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Balls And Strikes


You can tell a lot about a justice by the company they seek out after hearing a directly relevant case:

In the past week, judicial-watchdog groups have raised alarm over the meeting of two Supreme Court Justices, Samuel Alito and Brett Kavanaugh, with Brian Brown, the head of the anti-L.G.B.T. group National Organization for Marriage. Brown tweeted a picture of himself with the Justices on October 29th, three weeks after the Court heard arguments in what are probably the most consequential L.G.B.T.-rights cases ever to come before the Court—and arguably the biggest cases of the year. (N.O.M. has filed an amicus brief in these cases.)

Two days after Brown’s tweet, the nonpartisan organization Fix the Court published a blog post titled “What Were They Thinking? Justices Again Fail a Basic Ethics Test.” On Wednesday, Aaron Belkin, an activist, academic, and director of the group Take Back the Court, wrote an open letter asking the two Justices to recuse themselves from the case. “Posing for photographs with the president of an advocacy organization that has filed briefs in matters pending before the court makes a mockery of Chief Justice Roberts’ assertion that a judge’s role is to impartially call balls and strikes,” Belkin wrote. “If you refuse to recuse yourselves, this incident will further illustrate the urgent need for structural reform of the Supreme Court in order to restore a Court that understands its role is to protect individual rights and our democracy.”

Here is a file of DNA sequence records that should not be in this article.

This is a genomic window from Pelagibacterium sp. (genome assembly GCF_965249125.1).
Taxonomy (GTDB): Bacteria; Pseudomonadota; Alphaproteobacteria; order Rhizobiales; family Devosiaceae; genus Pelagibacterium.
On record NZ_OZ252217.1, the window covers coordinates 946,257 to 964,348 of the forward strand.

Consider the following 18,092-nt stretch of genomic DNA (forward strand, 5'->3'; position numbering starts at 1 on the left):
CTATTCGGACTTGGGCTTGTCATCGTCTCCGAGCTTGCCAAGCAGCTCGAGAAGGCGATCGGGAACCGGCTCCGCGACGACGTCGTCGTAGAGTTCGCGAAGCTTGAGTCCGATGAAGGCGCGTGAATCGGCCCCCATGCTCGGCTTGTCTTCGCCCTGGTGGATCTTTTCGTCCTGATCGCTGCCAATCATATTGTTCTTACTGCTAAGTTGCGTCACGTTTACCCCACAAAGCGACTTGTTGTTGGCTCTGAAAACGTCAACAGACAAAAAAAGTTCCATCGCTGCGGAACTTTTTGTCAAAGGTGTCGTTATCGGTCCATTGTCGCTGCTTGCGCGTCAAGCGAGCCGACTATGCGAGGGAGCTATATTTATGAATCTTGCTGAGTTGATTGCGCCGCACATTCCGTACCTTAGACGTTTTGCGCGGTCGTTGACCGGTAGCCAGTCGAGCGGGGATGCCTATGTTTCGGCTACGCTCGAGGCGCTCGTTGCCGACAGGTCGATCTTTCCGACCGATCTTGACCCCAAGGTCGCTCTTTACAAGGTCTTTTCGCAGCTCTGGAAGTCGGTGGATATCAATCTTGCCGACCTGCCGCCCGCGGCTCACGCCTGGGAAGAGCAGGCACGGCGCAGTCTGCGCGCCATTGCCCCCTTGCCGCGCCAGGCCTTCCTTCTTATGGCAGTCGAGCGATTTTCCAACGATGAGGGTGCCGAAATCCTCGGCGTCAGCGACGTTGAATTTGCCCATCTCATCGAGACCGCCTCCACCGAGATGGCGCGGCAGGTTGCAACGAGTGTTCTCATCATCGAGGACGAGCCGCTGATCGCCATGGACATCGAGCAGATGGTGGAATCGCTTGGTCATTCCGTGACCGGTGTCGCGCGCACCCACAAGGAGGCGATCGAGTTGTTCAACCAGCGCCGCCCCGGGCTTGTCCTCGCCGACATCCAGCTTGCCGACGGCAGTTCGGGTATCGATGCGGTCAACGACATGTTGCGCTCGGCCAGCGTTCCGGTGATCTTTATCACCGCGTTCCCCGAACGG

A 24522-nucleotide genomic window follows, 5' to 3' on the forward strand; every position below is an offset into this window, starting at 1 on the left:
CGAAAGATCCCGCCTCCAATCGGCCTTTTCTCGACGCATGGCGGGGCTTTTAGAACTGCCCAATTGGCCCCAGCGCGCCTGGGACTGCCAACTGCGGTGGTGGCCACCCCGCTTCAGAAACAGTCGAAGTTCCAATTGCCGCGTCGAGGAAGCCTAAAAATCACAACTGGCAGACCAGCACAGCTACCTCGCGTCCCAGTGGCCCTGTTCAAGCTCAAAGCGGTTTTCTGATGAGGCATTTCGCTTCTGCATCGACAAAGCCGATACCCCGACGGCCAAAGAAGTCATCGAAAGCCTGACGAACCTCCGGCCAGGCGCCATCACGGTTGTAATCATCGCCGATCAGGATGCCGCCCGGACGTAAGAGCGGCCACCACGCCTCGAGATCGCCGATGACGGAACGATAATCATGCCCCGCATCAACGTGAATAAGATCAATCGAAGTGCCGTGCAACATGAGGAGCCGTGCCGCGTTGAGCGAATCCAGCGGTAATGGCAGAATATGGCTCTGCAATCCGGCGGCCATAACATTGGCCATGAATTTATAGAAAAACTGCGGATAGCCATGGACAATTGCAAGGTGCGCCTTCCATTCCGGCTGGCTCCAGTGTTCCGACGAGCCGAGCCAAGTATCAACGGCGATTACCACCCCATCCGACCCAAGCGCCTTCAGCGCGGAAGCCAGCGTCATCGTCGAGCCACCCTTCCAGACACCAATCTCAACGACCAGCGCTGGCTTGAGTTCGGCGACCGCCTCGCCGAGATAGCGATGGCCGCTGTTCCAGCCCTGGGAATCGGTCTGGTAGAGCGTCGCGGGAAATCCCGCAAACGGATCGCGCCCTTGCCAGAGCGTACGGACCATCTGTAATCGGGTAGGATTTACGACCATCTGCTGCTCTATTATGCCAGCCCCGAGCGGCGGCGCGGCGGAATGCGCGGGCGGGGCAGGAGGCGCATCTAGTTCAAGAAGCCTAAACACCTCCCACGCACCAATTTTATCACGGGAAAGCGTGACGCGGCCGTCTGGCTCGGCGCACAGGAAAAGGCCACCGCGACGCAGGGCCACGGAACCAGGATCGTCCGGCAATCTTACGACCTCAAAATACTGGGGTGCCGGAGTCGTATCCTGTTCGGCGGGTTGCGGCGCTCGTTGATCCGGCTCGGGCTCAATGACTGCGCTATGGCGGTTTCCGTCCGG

Take Back the Court, which advocates expanding the Supreme Court, among other things, is a fairly radical organization. But Belkin’s letter actually understates the case, making it sound as though the problem with taking a meeting with Brown is that he believes that L.G.B.T. people are not entitled to protection from employment discrimination, which is what’s at stake in the pending cases. In fact, it’s worse than that. Brown thinks that L.G.B.T. people should not exist. I know this because he told me.

So they’re doing exactly what they were put on the Court to do, then.

As bad as the coverage of the Kavanaugh nomination sometimes was, the parade of “Sam Alito, apolitical moderate” articles that occasioned his nomination was some really wild stuff.

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